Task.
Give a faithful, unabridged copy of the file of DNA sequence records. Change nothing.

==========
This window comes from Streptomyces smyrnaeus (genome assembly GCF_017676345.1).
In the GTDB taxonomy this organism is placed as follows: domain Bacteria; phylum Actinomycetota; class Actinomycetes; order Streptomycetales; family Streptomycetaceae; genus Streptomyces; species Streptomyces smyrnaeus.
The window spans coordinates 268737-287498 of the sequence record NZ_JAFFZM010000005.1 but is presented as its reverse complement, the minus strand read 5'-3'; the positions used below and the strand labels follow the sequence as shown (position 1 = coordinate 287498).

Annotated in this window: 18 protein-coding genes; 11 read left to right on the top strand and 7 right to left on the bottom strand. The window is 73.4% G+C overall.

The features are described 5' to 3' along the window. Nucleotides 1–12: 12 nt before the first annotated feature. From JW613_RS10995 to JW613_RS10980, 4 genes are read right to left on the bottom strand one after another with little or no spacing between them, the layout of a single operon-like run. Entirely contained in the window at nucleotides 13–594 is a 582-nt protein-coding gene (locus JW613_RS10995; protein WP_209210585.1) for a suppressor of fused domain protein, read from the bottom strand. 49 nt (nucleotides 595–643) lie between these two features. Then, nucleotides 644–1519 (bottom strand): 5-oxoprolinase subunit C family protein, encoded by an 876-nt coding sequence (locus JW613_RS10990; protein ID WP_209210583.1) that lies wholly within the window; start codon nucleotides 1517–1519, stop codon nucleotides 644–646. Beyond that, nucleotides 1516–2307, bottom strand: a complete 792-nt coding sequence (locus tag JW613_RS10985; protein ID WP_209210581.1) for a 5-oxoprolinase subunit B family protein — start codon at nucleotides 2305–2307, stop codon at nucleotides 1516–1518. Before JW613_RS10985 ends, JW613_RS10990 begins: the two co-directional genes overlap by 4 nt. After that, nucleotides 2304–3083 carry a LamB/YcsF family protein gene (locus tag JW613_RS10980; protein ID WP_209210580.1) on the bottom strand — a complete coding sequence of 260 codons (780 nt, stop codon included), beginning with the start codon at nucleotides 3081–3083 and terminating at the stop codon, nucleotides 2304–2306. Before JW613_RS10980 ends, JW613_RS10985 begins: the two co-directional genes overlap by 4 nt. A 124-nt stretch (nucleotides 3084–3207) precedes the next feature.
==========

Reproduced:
This window comes from Streptomyces smyrnaeus (genome assembly GCF_017676345.1).
In the GTDB taxonomy this organism is placed as follows: domain Bacteria; phylum Actinomycetota; class Actinomycetes; order Streptomycetales; family Streptomycetaceae; genus Streptomyces; species Streptomyces smyrnaeus.
The window spans coordinates 268737-287498 of the sequence record NZ_JAFFZM010000005.1 but is presented as its reverse complement, the minus strand read 5'-3'; the positions used below and the strand labels follow the sequence as shown (position 1 = coordinate 287498).

Annotated in this window: 18 protein-coding genes; 11 read left to right on the top strand and 7 right to left on the bottom strand. The window is 73.4% G+C overall.

The features are described 5' to 3' along the window. Nucleotides 1–12: 12 nt before the first annotated feature. From JW613_RS10995 to JW613_RS10980, 4 genes are read right to left on the bottom strand one after another with little or no spacing between them, the layout of a single operon-like run. Entirely contained in the window at nucleotides 13–594 is a 582-nt protein-coding gene (locus JW613_RS10995; protein WP_209210585.1) for a suppressor of fused domain protein, read from the bottom strand. 49 nt (nucleotides 595–643) lie between these two features. Then, nucleotides 644–1519 (bottom strand): 5-oxoprolinase subunit C family protein, encoded by an 876-nt coding sequence (locus JW613_RS10990; protein ID WP_209210583.1) that lies wholly within the window; start codon nucleotides 1517–1519, stop codon nucleotides 644–646. Beyond that, nucleotides 1516–2307, bottom strand: a complete 792-nt coding sequence (locus tag JW613_RS10985; protein ID WP_209210581.1) for a 5-oxoprolinase subunit B family protein — start codon at nucleotides 2305–2307, stop codon at nucleotides 1516–1518. Before JW613_RS10985 ends, JW613_RS10990 begins: the two co-directional genes overlap by 4 nt. After that, nucleotides 2304–3083 carry a LamB/YcsF family protein gene (locus tag JW613_RS10980; protein ID WP_209210580.1) on the bottom strand — a complete coding sequence of 260 codons (780 nt, stop codon included), beginning with the start codon at nucleotides 3081–3083 and terminating at the stop codon, nucleotides 2304–2306. Before JW613_RS10980 ends, JW613_RS10985 begins: the two co-directional genes overlap by 4 nt. A 124-nt stretch (nucleotides 3084–3207) precedes the next feature.